1. Whatever the subject of an exhibit, if it is associated with a specific race, religion, culture or group, I expect to read about the people and see their names. Otherwise, it lacks substance. The exhibit was wonderful, visually, but it gave me the feeling that the collector hadn't had much interaction with quilt historians. Glad you enjoy the blog. :)

  2. I love that the only exercise you got in that fancy room was munching! lol And I'm so glad to hear your comments about the attribution of African American quilts. It makes me a little crazy to look on ebay, and there are dozens listed, but none with any maker's name attributed to them. Argh! It's like a catch phrase, to boost their sales. Makes me crazy!

    1. Not only does it boost sales, it gets attention. There is a seller who comes on to the facebook page to promote sales, and we had a whole discussion about attribution and documentation, but nothing changed. Quilts are still being listed as African American without proper attribution, and even the word "antique" is being misused. Something made in the last 25 years is not an antique. So, yes, it makes me crazy, too. But like I said in the blog, I basically drop that information from my description of the quilt.

  3. Love the cover of the book. Interesting word choice, democratic vs. domestic, in the title. Gee's Bend quilts and those they have inspired never disappoint! Never seen a fitness suite! What a great idea! Glad to hear it was fun! I enjoy your blog!

    1. Everyone should have that book. It's just amazing. I have a lot of admiration and respect for Bob and his work. He has an interest in late 20th century and early 21st century quilts. I often feel like the Southern improvisational quilts of the first half of the 20th century opened the door to those "Art" quilts made in the last half of the 20th century.

  4. Thank you for this post. I agree it is so important to accurately attribute the quilt to its maker and not promote stereotypes. The quilts in the "Bold Expressions" are very pleasing examples of improvisational quilting. We have come a long way in the study of quilts and we must make efforts to properly attribute the quilt to its history and origins as well as maker. Thank you.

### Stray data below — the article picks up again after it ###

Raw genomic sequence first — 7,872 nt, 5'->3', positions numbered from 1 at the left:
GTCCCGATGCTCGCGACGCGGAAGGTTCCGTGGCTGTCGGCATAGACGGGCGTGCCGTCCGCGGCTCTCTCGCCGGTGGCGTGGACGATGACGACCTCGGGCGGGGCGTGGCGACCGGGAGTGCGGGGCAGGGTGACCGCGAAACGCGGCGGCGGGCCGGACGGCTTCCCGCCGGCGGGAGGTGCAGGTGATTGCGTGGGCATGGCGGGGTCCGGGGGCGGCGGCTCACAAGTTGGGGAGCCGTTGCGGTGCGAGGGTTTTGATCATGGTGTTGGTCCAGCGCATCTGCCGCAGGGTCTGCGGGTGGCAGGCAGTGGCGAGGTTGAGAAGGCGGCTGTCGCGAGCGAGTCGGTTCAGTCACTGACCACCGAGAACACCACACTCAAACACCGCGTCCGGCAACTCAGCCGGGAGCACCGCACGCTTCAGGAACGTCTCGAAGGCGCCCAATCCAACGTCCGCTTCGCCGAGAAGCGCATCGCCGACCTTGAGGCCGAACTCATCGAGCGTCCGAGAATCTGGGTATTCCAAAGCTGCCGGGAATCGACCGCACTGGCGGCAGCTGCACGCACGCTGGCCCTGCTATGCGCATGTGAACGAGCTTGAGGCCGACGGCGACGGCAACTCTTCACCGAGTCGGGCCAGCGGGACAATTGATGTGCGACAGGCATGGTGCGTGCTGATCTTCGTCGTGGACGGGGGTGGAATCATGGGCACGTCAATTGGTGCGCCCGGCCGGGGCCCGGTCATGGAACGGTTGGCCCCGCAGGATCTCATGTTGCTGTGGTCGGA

As to Robert Shaw's book, I ended up with two copies. I love his title. Having spent many hours thinking and discussing the art versus craft argument, I think his title aptly describes quilts as democratic art.

  5. We have three of the ROFL! objects in the lobby of the athletic department. They showed up last week.

    I'm not going anywhere near them, I think they eat people.

    And they are far more complicated than a sewing machine to operate.

  6. I agree with you when it comes to labeling quilts "African American". I would think a museum would do it's research and call it what it is.
    I've been going back and forth about whether to make a trip to the Whatcom Museum and Bellevue and have finally decided it is too far for the amount of quilts being shown.

  7. African American is used to sell.... it has been so over used that I don't think it creates the same attention it use to... the museum show would probably have attracted more attention with a title you suggested.

    I believe nothing - nothing that I read on ebay and have marveled that you have not been disappointed more often by your purchases. Ebay folks can call their stuff anything they want and that is that. Vintage - not available at Target today. Antique - was in mom's house. Thank goodness for pictures!

    And these labeling comments have neglected to focus on the three souls that you heard talk quilts. Three great folks sharing their life's collection of observations, etc. THAT is what is great about this post.

    As always,
    Thanks for sharing.

  8. fabulous to get to see the three musketeers and all these fab quilts. As always, agree with you completely on the attribution thing. grr. love mimi's description above re antique and vintage.

  9. Thank you for your comments on attribution. It is such bull hockey to say something "looks" like it was made by a certain ethnic group.